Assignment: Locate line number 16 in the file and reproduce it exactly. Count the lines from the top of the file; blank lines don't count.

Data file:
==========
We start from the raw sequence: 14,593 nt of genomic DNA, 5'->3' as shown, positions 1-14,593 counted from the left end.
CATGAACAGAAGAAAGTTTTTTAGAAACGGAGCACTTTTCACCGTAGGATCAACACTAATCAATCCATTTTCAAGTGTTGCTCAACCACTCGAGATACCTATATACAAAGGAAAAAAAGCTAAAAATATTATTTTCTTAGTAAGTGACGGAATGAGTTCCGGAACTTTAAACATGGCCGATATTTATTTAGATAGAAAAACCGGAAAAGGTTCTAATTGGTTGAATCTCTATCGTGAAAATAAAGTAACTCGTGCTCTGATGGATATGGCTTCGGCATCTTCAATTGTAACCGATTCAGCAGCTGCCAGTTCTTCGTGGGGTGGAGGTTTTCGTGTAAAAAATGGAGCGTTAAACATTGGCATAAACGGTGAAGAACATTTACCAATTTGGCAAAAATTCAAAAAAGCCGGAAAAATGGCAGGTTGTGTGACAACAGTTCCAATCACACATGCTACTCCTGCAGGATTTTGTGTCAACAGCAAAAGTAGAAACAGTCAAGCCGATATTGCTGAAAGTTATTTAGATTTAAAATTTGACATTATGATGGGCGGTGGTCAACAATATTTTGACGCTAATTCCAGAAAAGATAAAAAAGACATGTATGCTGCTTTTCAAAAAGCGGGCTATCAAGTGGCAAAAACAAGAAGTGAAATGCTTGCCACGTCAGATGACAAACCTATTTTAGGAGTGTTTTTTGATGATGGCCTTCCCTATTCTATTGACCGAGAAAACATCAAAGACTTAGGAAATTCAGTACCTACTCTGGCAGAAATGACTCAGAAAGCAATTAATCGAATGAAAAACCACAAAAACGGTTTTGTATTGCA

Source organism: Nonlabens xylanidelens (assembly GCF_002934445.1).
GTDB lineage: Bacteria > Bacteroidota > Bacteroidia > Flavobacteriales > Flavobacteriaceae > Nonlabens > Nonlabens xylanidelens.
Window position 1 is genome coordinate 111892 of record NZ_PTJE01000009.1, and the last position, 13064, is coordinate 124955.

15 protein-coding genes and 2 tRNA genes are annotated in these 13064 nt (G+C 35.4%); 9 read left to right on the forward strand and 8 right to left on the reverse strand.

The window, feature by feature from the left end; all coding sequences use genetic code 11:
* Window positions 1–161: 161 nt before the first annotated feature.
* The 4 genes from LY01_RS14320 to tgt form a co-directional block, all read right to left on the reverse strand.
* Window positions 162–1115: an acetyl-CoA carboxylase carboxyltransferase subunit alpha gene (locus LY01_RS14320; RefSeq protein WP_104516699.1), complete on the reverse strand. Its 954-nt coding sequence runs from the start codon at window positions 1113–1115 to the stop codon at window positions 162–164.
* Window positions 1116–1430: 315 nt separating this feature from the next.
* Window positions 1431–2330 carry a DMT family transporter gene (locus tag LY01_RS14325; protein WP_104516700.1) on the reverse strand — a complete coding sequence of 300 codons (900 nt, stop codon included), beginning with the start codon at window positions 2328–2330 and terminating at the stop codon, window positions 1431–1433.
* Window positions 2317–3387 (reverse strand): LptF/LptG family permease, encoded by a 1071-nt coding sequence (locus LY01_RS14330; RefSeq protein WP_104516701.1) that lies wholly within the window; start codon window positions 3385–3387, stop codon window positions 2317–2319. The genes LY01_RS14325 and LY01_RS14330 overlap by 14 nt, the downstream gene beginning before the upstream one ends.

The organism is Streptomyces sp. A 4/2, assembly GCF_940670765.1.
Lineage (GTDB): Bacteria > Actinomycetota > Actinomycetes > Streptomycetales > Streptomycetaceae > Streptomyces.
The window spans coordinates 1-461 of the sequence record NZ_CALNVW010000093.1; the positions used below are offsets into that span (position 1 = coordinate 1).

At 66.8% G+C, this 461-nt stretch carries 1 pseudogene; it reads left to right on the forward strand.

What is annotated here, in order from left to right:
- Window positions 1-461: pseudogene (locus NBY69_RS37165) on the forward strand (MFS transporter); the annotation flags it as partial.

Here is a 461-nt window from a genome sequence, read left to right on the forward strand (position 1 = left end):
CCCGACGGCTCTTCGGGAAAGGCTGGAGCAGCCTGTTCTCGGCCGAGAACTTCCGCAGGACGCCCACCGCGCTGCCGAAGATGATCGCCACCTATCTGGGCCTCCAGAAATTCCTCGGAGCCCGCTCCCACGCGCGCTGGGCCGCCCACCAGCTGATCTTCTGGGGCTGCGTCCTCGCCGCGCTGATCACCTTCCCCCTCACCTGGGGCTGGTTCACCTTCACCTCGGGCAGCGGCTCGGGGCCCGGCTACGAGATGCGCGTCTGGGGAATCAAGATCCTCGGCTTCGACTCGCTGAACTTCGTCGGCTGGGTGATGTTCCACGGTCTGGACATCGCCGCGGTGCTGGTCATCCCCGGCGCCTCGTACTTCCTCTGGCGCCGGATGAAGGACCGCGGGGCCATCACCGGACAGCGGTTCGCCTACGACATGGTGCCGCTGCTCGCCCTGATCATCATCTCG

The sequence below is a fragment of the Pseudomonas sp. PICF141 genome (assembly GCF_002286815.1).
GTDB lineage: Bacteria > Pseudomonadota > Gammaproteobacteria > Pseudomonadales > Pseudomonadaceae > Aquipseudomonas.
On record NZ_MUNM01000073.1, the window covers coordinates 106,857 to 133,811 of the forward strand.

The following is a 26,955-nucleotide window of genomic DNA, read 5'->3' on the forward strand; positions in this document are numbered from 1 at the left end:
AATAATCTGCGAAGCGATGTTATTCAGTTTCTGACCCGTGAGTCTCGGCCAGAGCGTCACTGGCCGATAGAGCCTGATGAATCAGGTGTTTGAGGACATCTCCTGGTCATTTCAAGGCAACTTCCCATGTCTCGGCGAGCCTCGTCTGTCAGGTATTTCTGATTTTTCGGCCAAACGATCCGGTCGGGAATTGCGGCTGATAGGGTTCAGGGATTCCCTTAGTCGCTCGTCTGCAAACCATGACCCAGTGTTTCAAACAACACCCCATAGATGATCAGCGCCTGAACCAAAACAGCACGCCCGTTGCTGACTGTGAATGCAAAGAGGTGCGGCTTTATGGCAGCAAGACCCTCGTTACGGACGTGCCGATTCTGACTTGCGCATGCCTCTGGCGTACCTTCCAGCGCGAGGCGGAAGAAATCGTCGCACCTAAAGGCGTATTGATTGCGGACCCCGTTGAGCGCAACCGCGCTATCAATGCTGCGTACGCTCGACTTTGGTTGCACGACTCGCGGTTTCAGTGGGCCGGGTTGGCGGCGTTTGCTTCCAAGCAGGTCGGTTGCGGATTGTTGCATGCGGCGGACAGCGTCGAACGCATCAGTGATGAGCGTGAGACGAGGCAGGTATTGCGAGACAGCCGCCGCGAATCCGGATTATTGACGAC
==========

The window spans coordinates 1-461 of the sequence record NZ_CALNVW010000093.1; the positions used below are offsets into that span (position 1 = coordinate 1).